I love trains. As a youth, the sight of steam engines crossing the San Francisquito Creek bridge stirred my heart. I made special trips on my bike to the south Palo Alto station to see the Sunshine Daily go by in its orange, red and black splendor, up from Los Angeles. in the summer evening.
I can't envision the same romance for the high-speed bullet train, at least not as presently planned. And, unless the California High-Speed Rail Authority is thinking outside the box, I don't expect to get much joy from the forthcoming alternatives analysis, to be released on March 4.
"Well, you can't have it underground, guess it'll have to be elevated."
So I started daydreaming. First I ruled out a run up the existing right-of-way. East of 101? No, leave the bay alone. Then I got it! Run the two tracks for the high-speed rail up the middle of 280! How about running up Highway 85, transition to 280 at Cupertino then come down 380 and rejoin the Caltrain line at San Bruno?
Imagine riding that route, what a great introduction to the area. Arguments against a freeway center bullet train? Sure, but the trick is to visualize the utilitarian beauty of any plan, choose, then solve those problems.
From the get-go, I see no grace, no enhancement for the public good in the central Peninsula plan.
I voted for high speed rail, but it feels like "bait and switch." We need a more elegant solution.
Don't slow the trains
I think we all feel compassion for the people (and their families as well) who commit suicide on our railroad tracks. And I don't pretend to have magic answer for overcoming this problem, but if you think we should slow down the trains, then by extending that logic, eliminating trains passing through our city is the answer you would have to conclude.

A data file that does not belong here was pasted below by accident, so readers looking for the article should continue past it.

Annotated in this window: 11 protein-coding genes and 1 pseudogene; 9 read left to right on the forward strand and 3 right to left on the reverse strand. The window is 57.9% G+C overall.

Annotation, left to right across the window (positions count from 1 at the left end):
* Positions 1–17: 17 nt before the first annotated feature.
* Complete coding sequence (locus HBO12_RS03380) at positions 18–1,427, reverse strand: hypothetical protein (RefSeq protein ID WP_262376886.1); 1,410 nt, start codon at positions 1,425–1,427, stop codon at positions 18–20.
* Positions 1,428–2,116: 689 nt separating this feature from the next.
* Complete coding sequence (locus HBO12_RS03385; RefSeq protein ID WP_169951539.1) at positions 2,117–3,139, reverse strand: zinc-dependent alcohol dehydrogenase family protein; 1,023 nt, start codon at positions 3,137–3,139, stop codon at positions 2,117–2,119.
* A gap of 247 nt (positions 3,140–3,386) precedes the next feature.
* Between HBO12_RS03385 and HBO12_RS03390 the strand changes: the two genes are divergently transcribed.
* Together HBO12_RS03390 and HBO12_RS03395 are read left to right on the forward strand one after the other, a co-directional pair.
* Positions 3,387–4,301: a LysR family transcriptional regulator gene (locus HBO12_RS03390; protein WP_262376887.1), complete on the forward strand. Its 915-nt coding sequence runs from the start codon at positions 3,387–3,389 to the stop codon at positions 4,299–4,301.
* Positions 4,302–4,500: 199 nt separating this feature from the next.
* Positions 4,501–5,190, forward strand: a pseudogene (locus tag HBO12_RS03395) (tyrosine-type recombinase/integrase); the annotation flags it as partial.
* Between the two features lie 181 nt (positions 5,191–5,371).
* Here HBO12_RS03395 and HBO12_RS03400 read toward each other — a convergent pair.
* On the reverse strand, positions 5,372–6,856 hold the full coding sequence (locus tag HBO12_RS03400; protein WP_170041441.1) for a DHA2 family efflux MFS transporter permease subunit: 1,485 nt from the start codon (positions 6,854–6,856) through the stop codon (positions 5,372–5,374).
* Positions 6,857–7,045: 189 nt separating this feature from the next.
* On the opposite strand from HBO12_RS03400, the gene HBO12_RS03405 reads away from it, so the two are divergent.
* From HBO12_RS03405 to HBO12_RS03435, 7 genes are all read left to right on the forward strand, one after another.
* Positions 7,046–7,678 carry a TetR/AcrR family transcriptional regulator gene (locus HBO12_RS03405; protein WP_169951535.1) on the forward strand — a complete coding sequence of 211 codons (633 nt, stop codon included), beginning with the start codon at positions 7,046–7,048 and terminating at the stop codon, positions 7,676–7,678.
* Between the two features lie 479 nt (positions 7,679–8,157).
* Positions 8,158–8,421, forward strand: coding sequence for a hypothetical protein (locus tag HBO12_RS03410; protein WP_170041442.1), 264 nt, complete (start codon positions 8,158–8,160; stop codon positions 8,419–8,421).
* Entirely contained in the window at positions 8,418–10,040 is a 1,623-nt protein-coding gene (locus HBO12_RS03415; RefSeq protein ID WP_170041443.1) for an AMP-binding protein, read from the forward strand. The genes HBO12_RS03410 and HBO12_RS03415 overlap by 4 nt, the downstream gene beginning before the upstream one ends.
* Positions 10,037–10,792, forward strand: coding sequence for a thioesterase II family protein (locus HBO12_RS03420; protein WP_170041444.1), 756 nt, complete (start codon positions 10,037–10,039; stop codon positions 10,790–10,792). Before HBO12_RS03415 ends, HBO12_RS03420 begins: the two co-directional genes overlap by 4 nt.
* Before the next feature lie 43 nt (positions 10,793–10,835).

Were we to eliminate this method of suicide, another way would be found. Furthermore, if you make one crossing such a focal point of prevention, another one will become the chosen site.
Look to the individuals and the issues that surround them for answers and prevention, not no trains, slow trains, lights or guardians.
Valley Transit has said they need more riders to avoid financial ruin.
They've raised fares to balance their budget, ridership dropped (fares too high?).
Maybe service changes trimmed usage, with people unable to get where/when they need to be.
Perhaps it's VTA's own website steering riders to the train.
I visited VTA's site for new schedule times, so to get from Palo Alto (near Alma and Loma Verde) to Race and Parkmoor in San Jose. On a whim, I plugged my address and destination into their trip planner.
It pops to Google Maps (good site) and the public-transit options — yes, all three transit options— recommended using CalTrain.
From home, it instructs me to walk to the California Avenue station (usually 20 minutes) and ride to Diridon Station, a short bus hop and a block walk to my goal.
VTA's site suggests a one-way trip cost of $6.25 — of which VTA bags only $2. Roundtrip, VTA snatches up 4 bucks while steering $8.50 to CalTrain.
My preference: shave 10 minutes from the walk, hit Middlefield Road, take the 35 bus to Mountain View, and grab the light-rail train, which stops across the street from my destination.
VTA gets all $6 of the day pass, a two-buck gain for them in spite of themselves.
Oh, and I only spend $6, all theirs, instead of their fiscal counsel to blow $12.50.
They advised I spend twice what's necessary for a less convenient trip, and pay most of the fare to another agency?
Norman A. Carroll
This story contains 634 words.
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